We usually have pancakes on Sunday mornings, but not the traditional flour or mix variety. Instead we make the batter in a blender (a variation on this recipe, though our version isn’t vegan).
Last Sunday, I added frozen raspberries to the blender—which is the first ingredient of my weekday smoothie breakfasts. By the time I realized my mistake, the other pancake ingredients were already added as well… so I made purple pancakes.
They didn’t cook into puffy delicious masterpieces like the previous week’s version, but they tasted fine. And while I could take a make-lemonade lesson from this experience or blame the obvious culprit (an aging brain), I’m choosing instead to use it as the perfect example of fiction-induced spaciness.
As a reader, you might think that fiction resides in one part of a writer’s brain and fact in another. Instead (at least for me) it’s all one great big jumble.
(Warning: This post may be a jumble too.)
“Woolgathering” means “indulgence in aimless thought or dreamy imagining; absentmindedness.” I assume it comes from the mind-freeing work of gathering wool: turning skeins into more knittable balls.
Fiction-gathering is indulgence in aimless thought about a world that no one else can see (at least until Island Shell Game is published). Downtown for lunch, I’ll see someone with the same hair color as one of my characters—but with other features that are completely “wrong.” That starts me wondering how I “know” such previously unconsidered details about my characters; “she wouldn’t wear that blouse” or “he doesn’t have a watch like that.” Ten minutes later, I’ll realize I’ve been staring off into space and haven’t ordered any food yet.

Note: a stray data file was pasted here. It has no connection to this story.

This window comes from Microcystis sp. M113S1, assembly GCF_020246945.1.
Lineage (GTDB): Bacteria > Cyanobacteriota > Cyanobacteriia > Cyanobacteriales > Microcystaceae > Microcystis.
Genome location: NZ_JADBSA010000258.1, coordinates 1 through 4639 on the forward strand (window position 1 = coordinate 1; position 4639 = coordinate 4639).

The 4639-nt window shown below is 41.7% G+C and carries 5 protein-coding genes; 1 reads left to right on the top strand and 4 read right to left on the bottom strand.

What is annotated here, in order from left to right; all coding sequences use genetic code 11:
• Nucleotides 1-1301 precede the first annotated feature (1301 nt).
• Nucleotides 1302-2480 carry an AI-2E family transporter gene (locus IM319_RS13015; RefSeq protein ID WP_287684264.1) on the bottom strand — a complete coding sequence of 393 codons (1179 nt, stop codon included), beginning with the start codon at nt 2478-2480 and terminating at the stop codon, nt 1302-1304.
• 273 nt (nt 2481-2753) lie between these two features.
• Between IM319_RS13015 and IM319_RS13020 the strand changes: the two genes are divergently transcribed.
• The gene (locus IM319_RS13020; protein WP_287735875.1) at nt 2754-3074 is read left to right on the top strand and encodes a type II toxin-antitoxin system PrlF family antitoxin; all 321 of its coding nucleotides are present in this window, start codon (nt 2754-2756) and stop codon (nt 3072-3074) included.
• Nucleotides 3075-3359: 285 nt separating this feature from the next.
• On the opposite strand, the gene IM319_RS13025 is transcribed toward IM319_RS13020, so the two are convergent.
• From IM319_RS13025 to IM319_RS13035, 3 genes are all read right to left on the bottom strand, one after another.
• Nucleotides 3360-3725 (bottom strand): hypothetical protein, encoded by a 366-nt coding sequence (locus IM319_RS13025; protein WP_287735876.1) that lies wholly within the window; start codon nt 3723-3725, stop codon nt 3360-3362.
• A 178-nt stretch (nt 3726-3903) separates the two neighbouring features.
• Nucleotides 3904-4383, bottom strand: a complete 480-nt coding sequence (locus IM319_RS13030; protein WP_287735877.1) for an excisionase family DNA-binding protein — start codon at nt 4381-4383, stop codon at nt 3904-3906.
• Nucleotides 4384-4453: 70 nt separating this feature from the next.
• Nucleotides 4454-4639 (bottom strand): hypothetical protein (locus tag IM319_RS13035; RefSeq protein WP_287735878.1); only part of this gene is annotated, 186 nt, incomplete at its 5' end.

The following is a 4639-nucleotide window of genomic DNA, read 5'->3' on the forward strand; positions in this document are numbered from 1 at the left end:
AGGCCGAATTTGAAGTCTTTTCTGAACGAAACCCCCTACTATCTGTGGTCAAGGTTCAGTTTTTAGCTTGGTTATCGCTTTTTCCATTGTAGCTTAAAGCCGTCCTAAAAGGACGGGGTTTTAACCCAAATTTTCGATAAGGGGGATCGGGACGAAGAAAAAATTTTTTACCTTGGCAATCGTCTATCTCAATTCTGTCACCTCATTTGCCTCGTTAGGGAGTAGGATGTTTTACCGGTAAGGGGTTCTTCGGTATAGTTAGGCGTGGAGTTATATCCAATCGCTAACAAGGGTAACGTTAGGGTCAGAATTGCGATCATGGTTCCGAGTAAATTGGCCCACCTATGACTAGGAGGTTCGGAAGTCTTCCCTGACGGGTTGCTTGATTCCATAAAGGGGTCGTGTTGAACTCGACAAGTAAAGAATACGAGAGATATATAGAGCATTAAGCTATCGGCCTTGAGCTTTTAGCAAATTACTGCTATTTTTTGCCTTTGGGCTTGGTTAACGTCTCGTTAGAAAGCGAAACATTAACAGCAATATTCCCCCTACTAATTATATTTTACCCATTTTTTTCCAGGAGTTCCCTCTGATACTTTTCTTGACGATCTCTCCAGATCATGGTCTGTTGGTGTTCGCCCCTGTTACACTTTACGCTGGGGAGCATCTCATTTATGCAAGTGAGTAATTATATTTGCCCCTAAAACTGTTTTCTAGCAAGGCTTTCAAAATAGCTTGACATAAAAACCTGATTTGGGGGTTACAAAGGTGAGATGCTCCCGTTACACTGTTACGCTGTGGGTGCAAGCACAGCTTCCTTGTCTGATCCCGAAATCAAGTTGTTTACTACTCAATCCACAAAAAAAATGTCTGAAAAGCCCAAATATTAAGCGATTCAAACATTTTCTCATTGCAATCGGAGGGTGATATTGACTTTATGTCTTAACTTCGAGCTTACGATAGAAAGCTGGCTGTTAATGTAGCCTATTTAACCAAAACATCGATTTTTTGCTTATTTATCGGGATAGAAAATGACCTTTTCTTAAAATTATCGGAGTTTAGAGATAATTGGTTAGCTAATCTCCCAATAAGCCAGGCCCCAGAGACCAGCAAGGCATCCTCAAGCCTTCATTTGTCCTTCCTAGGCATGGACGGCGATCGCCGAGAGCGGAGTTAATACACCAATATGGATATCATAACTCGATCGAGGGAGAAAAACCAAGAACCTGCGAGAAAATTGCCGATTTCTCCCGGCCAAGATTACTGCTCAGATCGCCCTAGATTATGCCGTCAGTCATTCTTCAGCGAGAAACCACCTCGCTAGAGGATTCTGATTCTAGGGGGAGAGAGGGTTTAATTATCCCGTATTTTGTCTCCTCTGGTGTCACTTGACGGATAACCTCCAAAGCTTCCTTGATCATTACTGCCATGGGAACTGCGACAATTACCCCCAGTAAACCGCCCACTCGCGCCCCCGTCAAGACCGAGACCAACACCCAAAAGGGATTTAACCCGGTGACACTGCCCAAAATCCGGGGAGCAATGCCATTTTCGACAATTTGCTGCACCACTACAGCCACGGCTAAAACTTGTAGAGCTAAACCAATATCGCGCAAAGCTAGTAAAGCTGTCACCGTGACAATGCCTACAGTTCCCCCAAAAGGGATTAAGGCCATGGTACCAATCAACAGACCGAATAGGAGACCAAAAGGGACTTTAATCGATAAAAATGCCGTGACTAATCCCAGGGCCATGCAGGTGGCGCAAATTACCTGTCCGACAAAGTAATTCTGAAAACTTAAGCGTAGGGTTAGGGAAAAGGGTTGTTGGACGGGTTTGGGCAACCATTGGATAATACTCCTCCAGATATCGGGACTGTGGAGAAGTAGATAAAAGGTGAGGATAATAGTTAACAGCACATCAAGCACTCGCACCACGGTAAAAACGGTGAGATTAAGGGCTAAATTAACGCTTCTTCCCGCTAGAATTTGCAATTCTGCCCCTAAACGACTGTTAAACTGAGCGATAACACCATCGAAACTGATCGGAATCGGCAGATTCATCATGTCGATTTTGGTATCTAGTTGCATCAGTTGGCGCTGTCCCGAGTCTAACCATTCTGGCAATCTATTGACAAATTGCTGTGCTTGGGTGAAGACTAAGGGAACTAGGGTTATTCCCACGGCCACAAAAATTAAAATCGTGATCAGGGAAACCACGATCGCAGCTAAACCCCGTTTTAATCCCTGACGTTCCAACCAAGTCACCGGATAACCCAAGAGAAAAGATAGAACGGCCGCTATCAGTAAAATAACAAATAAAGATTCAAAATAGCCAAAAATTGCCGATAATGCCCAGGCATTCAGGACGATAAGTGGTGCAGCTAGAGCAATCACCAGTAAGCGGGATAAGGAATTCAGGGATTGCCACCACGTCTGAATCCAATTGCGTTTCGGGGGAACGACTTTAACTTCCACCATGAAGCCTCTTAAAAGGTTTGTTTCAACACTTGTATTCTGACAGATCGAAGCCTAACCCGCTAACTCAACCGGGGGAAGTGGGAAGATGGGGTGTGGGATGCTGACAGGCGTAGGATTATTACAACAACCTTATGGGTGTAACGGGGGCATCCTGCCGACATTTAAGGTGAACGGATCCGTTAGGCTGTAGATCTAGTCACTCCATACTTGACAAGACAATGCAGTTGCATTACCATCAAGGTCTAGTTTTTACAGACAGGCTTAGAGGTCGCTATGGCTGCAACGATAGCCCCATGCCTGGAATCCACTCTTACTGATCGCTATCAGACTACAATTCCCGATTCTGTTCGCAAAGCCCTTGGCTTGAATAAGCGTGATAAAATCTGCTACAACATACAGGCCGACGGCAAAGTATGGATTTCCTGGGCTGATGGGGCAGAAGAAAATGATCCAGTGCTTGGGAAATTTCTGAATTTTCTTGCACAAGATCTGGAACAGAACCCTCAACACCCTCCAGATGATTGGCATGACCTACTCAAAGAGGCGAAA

At the end of each writing day I often still have one foot on my imaginary island, even though I’ve been consciously working on “real” jobs all afternoon. Sometimes (on the best days), it’s hard to define where the real world ends and the other begins.
So there may well be more purple pancakes before I finish this thing.